Classic adverse yaw, where the nose moves to the left during right roll should cause the airplane to track left intially during a roll. The very small changes in differential they are suggesting would have no effect on the pure adverse yaw, but could have a fairly large effect on the pitch change from overall wing camber. I think adverse yaw still occurs even after the trimming suggested, but by changing the pitch motion of the airplane from aileron inputs, the airplane is trimmed to fly a straight path during at least an up-line roll.

It would be very interesting to have some video of a yaw string on a canopy during rolling manoeuvres, like would be used on a full size airplane to indicate adverse yaw.

I have an aeronautics background, and some of the trimming methods used don't seem to make a lot of sense aerodynamically at first glance. The level of trimming on pattern airplanes is compensating for some pretty esoteric effects that aren't always obvious. I like to try and understand the aerodynamics, but it doesn't seem to help my flying much!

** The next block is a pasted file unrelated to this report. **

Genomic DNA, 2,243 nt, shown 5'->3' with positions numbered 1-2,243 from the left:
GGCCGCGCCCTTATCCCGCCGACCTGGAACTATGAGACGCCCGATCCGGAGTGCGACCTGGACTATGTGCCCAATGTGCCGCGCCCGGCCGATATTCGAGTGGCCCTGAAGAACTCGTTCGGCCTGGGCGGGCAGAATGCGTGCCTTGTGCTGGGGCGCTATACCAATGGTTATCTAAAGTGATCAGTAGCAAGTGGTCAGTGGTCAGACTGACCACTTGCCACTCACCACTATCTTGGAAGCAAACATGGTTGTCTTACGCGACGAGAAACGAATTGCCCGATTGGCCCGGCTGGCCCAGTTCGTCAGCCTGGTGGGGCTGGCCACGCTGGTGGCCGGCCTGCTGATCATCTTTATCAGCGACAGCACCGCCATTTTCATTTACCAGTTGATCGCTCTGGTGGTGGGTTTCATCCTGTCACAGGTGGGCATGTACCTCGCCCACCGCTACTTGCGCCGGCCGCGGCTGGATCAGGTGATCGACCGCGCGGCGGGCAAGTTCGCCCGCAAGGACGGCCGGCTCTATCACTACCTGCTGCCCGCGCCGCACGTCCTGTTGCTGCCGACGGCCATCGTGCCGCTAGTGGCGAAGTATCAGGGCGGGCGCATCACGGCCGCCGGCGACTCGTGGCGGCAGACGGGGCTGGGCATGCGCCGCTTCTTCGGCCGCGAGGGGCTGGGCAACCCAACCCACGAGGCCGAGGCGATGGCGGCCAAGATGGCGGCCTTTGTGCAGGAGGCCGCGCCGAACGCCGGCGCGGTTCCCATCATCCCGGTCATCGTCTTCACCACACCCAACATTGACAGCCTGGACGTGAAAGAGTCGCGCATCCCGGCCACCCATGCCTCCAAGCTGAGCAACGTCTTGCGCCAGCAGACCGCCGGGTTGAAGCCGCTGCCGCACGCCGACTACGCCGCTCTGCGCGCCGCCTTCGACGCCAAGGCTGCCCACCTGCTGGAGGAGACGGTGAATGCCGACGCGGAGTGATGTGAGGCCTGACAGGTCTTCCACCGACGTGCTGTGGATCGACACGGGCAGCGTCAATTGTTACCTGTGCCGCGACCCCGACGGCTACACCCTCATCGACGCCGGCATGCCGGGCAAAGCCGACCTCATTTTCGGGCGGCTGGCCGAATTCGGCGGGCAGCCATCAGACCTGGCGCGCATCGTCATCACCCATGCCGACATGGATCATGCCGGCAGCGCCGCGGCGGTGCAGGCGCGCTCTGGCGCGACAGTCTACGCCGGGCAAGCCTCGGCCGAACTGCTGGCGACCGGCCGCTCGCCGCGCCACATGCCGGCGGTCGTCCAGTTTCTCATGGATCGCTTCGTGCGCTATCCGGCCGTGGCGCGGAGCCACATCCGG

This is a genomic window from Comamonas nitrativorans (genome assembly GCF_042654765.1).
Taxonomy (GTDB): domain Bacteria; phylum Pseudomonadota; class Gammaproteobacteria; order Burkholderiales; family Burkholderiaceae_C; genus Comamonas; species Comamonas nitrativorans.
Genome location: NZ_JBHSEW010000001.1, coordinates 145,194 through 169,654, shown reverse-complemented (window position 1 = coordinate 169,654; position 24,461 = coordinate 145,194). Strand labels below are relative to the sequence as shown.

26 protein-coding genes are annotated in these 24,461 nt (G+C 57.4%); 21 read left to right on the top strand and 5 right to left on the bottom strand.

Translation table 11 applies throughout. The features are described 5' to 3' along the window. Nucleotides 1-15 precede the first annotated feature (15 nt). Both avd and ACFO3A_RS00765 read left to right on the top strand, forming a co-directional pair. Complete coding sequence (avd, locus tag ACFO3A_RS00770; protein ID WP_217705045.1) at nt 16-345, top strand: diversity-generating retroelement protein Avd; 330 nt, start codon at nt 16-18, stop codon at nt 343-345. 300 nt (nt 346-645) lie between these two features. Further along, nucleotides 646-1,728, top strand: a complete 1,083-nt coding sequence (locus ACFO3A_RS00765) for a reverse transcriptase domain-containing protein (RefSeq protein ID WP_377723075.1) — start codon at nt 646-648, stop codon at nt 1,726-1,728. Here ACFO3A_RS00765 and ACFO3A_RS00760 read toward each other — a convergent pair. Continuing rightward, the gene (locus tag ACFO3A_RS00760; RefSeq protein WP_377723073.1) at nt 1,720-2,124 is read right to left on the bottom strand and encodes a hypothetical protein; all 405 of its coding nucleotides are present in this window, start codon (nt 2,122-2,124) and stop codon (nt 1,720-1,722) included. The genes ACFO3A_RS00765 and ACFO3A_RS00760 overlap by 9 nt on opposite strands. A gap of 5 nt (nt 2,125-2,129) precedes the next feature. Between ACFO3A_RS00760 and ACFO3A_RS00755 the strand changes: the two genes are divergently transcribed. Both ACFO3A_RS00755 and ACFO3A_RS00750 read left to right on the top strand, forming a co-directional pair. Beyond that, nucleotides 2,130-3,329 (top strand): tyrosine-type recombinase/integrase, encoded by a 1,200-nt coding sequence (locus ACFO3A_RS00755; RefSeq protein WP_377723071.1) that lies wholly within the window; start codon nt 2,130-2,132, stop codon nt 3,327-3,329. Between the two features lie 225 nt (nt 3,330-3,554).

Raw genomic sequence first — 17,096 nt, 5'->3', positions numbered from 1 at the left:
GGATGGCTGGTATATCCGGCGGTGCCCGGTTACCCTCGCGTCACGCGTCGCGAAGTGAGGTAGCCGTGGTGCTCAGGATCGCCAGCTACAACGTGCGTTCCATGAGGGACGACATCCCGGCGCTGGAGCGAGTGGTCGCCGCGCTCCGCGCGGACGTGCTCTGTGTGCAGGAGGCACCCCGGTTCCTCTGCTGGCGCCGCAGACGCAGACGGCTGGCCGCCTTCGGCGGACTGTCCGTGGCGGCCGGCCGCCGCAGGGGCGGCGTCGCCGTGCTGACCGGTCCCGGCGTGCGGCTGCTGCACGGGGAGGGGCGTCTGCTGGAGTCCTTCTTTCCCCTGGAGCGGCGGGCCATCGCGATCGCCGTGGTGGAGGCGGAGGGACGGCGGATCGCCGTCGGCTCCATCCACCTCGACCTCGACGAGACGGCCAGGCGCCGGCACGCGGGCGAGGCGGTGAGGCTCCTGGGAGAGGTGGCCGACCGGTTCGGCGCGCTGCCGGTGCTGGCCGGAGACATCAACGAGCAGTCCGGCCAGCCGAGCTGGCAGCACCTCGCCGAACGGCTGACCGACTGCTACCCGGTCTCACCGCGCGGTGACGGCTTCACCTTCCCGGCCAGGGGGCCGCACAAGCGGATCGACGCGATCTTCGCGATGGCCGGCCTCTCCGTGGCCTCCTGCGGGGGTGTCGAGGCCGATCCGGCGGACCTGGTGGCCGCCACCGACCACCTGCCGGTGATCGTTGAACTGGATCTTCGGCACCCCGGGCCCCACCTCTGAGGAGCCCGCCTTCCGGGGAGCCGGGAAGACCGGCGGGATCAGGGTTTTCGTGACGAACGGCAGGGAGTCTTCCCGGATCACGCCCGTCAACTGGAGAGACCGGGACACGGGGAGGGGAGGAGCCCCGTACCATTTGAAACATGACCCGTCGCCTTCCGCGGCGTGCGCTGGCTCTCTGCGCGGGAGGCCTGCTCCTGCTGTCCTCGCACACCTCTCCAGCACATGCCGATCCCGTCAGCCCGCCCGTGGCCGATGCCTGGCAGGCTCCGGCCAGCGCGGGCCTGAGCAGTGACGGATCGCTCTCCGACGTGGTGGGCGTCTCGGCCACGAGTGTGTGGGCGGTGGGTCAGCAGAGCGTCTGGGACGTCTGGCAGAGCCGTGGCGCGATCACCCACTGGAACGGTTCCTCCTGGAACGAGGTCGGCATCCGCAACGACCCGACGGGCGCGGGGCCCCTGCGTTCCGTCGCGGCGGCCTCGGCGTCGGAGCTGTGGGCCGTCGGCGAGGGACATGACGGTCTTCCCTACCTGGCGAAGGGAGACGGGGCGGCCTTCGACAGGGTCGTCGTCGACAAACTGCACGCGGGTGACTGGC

To have something on-topic in this post, I am having good success with the addition of a T-flap to the trailing edge of the rudder of my Osiris. My stall turns with the Osiris have been a hit and miss affair. I'm sure that is my lack of skill and bad timing usually, but I was having better luck with another airplane. I added a 5mm high each side (about 2% chord) T-flap, and I now have much more rudder power at low speeds. It is just a strip of red polyethylene from a snow slider, CA'd to the TE of the fin. It has definitely helped my stall turns.

I have some good papers on Gurney flaps and T-flaps if anyone is interested.

Kevin
Yes, I would love to read the articles. I have been considering adding to the trailing edge of the rudder on my 62" Osiris but don't know where to start.
I love this hobby because fellow hobbyists are willing to share their expertise.

Thanks

Gadget